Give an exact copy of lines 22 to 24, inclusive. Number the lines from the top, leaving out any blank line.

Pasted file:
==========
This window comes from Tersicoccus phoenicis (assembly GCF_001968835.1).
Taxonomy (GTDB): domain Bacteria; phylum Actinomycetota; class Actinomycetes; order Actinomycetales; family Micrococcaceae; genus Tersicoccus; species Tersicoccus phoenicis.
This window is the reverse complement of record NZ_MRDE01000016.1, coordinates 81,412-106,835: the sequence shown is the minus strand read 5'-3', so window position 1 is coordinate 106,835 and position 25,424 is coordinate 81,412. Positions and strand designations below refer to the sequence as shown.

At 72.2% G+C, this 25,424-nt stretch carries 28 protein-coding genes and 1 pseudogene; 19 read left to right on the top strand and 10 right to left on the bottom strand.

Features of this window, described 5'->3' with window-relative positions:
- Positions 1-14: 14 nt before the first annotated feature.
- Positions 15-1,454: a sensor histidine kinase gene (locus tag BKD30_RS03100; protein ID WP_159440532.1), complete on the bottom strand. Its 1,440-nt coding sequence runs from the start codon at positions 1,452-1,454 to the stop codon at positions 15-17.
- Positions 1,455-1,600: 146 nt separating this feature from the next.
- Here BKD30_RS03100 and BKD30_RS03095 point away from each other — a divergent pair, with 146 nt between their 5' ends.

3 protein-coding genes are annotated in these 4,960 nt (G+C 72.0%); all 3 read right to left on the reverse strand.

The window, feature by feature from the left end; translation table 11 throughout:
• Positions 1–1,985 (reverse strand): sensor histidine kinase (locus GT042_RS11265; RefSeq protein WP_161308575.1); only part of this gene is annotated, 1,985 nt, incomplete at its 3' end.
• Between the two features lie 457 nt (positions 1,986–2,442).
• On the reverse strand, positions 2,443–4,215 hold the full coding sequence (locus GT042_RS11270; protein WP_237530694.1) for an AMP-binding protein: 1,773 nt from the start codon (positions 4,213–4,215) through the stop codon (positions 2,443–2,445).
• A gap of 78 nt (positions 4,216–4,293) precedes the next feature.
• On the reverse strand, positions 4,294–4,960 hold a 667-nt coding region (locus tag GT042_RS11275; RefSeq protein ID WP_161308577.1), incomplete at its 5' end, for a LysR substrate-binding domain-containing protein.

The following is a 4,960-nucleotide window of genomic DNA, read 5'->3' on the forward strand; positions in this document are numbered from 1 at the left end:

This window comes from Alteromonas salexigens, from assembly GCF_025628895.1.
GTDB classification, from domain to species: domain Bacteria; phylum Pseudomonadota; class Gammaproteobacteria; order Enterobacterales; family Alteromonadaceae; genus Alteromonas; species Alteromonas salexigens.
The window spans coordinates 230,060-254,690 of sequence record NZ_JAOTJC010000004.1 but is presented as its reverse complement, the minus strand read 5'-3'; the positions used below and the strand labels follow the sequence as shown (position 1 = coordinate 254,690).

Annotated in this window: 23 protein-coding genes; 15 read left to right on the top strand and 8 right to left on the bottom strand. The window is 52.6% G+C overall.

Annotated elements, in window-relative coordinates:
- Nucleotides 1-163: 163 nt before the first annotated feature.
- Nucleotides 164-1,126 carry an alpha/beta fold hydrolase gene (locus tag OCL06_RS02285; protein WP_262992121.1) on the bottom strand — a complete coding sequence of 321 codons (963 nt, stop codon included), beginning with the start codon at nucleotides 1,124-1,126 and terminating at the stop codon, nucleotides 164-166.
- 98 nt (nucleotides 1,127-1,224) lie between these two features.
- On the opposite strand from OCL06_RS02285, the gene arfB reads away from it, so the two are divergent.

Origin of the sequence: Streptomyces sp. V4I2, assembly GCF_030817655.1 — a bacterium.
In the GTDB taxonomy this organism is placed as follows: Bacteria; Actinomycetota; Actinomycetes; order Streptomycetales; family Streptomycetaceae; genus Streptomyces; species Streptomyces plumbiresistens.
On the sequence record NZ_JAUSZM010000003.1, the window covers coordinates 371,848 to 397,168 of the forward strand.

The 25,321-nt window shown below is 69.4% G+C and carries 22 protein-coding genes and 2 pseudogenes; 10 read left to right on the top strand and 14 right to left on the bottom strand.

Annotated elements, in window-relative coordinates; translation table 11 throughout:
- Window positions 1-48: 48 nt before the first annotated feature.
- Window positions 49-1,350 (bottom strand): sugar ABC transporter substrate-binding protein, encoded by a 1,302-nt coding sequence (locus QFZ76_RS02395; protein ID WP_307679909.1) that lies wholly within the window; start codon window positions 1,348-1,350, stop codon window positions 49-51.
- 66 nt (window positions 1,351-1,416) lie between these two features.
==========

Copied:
Annotated elements, in window-relative coordinates:
- Nucleotides 1-163: 163 nt before the first annotated feature.
- Nucleotides 164-1,126 carry an alpha/beta fold hydrolase gene (locus tag OCL06_RS02285; protein WP_262992121.1) on the bottom strand — a complete coding sequence of 321 codons (963 nt, stop codon included), beginning with the start codon at nucleotides 1,124-1,126 and terminating at the stop codon, nucleotides 164-166.